In the past few weeks I’ve had a number of comments on my blog and direct messages from osteopaths and chiropractors unhappy with some of my blog content. Some valid points were raised and I’m in the process of amending blog posts accordingly. I also plan to review all of my old blog posts over the coming months and refresh them where needed. I’m always open to discussion about the contents of my blog and happy to make amendments if what I’ve written is shown to be incorrect. However, some commenters felt that significant proportions of my blog were unreasonable and that this was intended as some sort of “attack” on the two professions and that I am “scaremongering”. I’d like to explore that further here.
There have, for many years, been a number of serious issues in the chiropractic and osteopathy professions in the UK. This includes things like misleading advertising, treating conditions for which there is no evidence of effectiveness, claiming that childbirth is “traumatic” and many others. I’d like to make it clear that this does not mean that all chiropractors and osteopaths are “bad” and a danger to the public. I’m aware that there are some members of these professions who work very hard to ensure their knowledge is up-to-date, that their treatments are in-line with relevant guidelines and that they do not mislead the public. I would not seek to criticise these individuals. However, there are serious deep-seated problems within these two professions that do need to be addressed.
Here is a selection of some of the most serious issues. This is not intended to be an exhaustive list and is not in any particular order:
- Using cranial osteopathy and craniosacral therapy treatments. These are nonsensical treatments based on something that doesn’t actually exist.
- Treating babies for “birth trauma” and other infant conditions such as colic, tongue tie and feeding problems. There is no evidence that babies experience “birth trauma” and osteopathy and chiropractic have not been shown to be effective for any infant condition.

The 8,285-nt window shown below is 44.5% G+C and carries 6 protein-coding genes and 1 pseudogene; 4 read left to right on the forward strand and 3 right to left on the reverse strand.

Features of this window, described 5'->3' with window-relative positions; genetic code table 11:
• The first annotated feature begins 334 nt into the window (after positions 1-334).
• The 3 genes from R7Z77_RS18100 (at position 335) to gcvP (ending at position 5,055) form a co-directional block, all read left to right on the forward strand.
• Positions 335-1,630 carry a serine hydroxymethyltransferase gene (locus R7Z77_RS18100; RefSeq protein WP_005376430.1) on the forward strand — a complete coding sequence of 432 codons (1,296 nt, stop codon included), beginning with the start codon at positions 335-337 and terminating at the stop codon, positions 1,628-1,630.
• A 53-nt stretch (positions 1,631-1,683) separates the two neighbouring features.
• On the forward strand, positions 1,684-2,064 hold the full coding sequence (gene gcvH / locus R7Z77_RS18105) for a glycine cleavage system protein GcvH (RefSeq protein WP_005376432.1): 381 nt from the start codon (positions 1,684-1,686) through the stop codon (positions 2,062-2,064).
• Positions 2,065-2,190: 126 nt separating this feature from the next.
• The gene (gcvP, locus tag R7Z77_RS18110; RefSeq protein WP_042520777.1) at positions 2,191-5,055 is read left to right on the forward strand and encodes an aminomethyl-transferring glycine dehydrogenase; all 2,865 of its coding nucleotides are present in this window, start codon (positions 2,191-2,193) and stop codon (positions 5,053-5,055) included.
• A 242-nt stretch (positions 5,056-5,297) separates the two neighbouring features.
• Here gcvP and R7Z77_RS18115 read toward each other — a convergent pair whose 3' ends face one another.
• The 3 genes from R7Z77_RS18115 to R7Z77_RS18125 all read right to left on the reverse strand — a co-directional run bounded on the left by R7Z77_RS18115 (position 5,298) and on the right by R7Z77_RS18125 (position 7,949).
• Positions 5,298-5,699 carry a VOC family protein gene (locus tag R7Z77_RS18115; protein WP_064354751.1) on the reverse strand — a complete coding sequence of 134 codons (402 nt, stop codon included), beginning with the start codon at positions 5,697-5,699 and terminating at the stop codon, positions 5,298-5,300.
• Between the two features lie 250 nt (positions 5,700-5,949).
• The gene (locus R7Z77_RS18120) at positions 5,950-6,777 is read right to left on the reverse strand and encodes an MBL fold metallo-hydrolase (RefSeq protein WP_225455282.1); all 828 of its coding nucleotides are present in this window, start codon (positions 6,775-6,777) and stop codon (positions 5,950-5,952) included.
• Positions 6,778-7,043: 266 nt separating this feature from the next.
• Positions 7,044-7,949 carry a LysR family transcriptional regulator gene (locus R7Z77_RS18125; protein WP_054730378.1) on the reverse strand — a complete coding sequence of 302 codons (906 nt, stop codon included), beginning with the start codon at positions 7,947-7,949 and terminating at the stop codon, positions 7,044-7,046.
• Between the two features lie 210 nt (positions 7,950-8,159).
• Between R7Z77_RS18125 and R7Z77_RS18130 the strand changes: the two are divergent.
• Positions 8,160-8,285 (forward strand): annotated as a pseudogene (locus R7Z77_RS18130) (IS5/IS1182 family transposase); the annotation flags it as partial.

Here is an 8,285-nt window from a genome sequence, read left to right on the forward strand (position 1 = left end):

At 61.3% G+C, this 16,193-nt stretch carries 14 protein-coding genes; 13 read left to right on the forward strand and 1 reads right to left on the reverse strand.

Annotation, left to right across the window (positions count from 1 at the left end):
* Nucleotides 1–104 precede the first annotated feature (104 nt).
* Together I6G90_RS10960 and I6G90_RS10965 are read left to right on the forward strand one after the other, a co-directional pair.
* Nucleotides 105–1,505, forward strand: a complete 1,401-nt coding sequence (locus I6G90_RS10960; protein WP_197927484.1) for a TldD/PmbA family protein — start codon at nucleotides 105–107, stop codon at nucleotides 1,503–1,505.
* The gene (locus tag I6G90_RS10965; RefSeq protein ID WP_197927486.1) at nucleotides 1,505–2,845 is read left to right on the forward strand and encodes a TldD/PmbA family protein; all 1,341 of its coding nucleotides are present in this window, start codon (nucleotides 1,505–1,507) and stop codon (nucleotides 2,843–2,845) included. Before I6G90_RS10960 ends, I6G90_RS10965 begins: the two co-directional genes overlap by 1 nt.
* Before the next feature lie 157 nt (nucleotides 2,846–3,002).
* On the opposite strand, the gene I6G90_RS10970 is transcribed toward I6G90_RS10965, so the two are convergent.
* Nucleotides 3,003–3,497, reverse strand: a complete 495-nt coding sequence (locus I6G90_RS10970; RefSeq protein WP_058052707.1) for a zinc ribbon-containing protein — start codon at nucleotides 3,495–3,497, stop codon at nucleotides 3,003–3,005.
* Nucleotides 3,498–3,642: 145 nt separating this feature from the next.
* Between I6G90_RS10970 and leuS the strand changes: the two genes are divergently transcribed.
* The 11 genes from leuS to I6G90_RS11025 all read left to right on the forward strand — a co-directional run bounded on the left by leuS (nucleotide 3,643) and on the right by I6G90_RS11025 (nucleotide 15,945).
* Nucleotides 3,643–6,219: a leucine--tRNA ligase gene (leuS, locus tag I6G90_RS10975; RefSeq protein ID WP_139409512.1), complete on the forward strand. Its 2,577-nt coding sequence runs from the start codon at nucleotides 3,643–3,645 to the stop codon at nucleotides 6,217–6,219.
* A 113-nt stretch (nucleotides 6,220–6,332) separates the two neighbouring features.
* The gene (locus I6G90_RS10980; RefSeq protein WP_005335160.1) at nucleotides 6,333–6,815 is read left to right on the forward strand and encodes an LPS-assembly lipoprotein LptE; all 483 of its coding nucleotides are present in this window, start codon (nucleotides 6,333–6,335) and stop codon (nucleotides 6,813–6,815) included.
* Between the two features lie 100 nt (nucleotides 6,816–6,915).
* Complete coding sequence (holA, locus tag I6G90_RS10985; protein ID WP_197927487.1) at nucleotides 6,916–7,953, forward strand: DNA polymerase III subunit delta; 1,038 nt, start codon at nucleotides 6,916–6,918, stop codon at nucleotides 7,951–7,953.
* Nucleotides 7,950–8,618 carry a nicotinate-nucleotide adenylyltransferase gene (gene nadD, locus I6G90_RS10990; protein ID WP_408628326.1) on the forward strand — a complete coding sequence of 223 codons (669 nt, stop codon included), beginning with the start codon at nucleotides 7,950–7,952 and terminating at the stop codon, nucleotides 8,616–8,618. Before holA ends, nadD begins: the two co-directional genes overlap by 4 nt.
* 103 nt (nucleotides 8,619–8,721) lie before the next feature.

- Treatment of non-musculoskeletal conditions such as asthma, autism, ADHD or mental health problems. Osteopathy and chiropractic have not been shown to be effective for any of these conditions.
- Ongoing significant issues with misleading advertising in spite of many years of work and the issuing of clear guidance by the Advertising Standards Authority (with support from the General Osteopathic Council and the General Chiropractic Council)
- Offering unscientific and unproven treatments such as homeopathy, reflexology, reiki and naturopathy either delivered by a chiropractor / osteopath directly or within the same clinic.
- The leading osteopathic training institution, The University College of Osteopathy, offering osteopaths training in treatment of respiratory conditions in children. There is no evidence that osteopathy is effective for these conditions, some of which are serious and can be life-threatening.
- The leading professional membership organisation for osteopaths, The Institute of Osteopathy, found in breach of advertising guidelines.
- The leading professional membership organisation for chiropractors, the British Chiropractic Association, making unsubstantiated and misleading claims such as the “harm” of wearing high heels and skinny jeans (as well as many other issues). There is no evidence that these things are harmful and trying to scare members of the public into not wearing skinny jeans just undermines the reputation of the chiropractic profession.
- The osteopathic regulator, the General Osteopathic Council (GOsC), allowing advertising of training for osteopaths in conditions that they are not allowed to advertise to treat.
Even before looking at the effectiveness of the treatments offered by chiropractors and osteopaths (which is far from compelling but I won’t be covering in this post) it’s clear that there are serious issues within these two professions. I would therefore argue that rather than “scaremongering” or “attacking” these professions I’m actually protecting the public from unsuitable treatments and approaches. This is particularly important as the problems are clearly deeply embedded within these professions as they exist within the leading professional membership organisations, a leading educational institution and even the regulator. This is clearly not just a problem with a few fringe osteopaths and chiropractors.
The need for reform
Maybe there are some osteopaths or chiropractors reading this and thinking: “Actually I agree with this, I’d like to see this nonsense out of my profession” (or words to that effect). If that’s the case then you need to do something to tackle the issues. The level of reform that’s needed can only be achieved from within the professions themselves rather than from outside. It won’t be easy because the issues are so deeply embedded but it is necessary if osteopaths and chiropractors want to be taken more seriously as healthcare professionals.
Thanks for reading. Any comments / questions / discussion points always welcome – please use the comment box below.